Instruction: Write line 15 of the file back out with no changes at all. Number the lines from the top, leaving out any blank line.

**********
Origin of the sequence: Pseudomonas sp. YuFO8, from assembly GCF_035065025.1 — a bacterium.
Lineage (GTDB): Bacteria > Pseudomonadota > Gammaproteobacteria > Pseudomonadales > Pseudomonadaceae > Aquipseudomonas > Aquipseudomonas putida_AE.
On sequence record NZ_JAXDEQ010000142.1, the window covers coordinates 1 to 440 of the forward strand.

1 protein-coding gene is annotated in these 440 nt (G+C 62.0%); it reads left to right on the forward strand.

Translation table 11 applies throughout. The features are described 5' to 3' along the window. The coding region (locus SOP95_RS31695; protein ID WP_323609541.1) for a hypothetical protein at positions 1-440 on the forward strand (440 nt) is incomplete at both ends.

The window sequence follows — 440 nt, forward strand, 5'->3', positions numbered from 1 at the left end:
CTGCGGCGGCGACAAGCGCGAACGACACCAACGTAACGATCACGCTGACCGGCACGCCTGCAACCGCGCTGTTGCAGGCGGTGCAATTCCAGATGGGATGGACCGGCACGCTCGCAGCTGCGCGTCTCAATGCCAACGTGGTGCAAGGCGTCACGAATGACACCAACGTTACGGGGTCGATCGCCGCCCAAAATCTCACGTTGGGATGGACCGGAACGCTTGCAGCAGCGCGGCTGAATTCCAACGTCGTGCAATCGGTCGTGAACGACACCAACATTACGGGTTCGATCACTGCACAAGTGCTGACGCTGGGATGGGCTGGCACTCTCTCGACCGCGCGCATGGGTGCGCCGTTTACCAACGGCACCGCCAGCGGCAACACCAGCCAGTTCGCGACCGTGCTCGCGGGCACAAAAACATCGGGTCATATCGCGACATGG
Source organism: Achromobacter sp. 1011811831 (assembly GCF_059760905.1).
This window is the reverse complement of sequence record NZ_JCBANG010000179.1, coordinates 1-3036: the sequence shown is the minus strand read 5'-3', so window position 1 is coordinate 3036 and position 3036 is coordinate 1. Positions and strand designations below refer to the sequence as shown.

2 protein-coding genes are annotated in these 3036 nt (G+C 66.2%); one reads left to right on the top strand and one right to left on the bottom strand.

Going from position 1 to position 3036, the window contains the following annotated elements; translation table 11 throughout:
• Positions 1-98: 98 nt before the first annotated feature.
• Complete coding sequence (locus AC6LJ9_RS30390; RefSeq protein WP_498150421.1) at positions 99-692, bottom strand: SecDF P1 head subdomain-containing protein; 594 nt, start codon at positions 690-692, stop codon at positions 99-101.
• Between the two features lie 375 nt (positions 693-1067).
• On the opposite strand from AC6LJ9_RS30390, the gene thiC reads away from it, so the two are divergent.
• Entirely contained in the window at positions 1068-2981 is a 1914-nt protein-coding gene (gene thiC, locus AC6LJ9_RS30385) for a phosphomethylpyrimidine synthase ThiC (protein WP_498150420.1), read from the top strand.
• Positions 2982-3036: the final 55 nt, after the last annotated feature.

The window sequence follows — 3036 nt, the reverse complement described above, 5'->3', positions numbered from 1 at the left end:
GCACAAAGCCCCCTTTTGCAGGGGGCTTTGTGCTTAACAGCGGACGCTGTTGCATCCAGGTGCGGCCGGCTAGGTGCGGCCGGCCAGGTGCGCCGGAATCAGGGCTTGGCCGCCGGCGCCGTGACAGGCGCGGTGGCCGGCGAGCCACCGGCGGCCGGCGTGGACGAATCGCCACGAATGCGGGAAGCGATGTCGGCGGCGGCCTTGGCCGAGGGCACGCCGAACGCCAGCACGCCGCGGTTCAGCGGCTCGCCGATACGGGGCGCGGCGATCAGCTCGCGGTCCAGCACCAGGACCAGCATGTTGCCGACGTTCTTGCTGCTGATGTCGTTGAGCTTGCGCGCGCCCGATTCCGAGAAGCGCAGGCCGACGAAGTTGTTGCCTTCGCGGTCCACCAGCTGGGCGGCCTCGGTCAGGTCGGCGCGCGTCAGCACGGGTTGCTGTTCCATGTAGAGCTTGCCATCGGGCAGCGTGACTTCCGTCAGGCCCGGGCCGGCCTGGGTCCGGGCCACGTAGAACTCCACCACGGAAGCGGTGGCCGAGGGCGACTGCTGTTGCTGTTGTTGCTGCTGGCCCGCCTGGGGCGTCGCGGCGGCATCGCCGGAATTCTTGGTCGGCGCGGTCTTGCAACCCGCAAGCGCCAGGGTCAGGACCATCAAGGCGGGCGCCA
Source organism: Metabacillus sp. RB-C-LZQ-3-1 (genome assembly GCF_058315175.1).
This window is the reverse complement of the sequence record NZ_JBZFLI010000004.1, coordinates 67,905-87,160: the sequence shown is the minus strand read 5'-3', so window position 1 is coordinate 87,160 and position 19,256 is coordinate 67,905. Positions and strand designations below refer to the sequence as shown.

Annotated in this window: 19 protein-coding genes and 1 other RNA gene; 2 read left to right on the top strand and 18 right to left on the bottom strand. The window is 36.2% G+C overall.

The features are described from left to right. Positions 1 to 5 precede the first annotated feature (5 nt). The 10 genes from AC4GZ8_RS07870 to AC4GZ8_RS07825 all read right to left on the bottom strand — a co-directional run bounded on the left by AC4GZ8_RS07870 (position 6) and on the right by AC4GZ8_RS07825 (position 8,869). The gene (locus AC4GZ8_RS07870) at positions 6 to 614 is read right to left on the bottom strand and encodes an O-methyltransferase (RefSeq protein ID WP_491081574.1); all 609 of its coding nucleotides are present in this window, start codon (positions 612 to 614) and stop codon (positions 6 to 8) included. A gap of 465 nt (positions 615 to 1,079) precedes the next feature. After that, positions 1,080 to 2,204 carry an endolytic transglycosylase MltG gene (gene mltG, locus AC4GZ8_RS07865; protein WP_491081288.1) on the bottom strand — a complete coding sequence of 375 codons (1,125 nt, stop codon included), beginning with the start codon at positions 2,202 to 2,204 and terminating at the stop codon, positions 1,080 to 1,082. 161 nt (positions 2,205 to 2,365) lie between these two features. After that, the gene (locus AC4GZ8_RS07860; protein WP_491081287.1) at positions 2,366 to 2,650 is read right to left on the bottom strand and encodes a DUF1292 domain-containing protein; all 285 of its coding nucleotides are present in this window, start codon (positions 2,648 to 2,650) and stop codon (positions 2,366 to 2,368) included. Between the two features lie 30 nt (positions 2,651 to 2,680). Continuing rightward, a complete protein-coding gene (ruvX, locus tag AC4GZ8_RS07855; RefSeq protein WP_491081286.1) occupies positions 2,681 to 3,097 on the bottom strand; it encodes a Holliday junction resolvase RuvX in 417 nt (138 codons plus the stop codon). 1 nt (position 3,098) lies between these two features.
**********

• On the opposite strand from AC6LJ9_RS30390, the gene thiC reads away from it, so the two are divergent.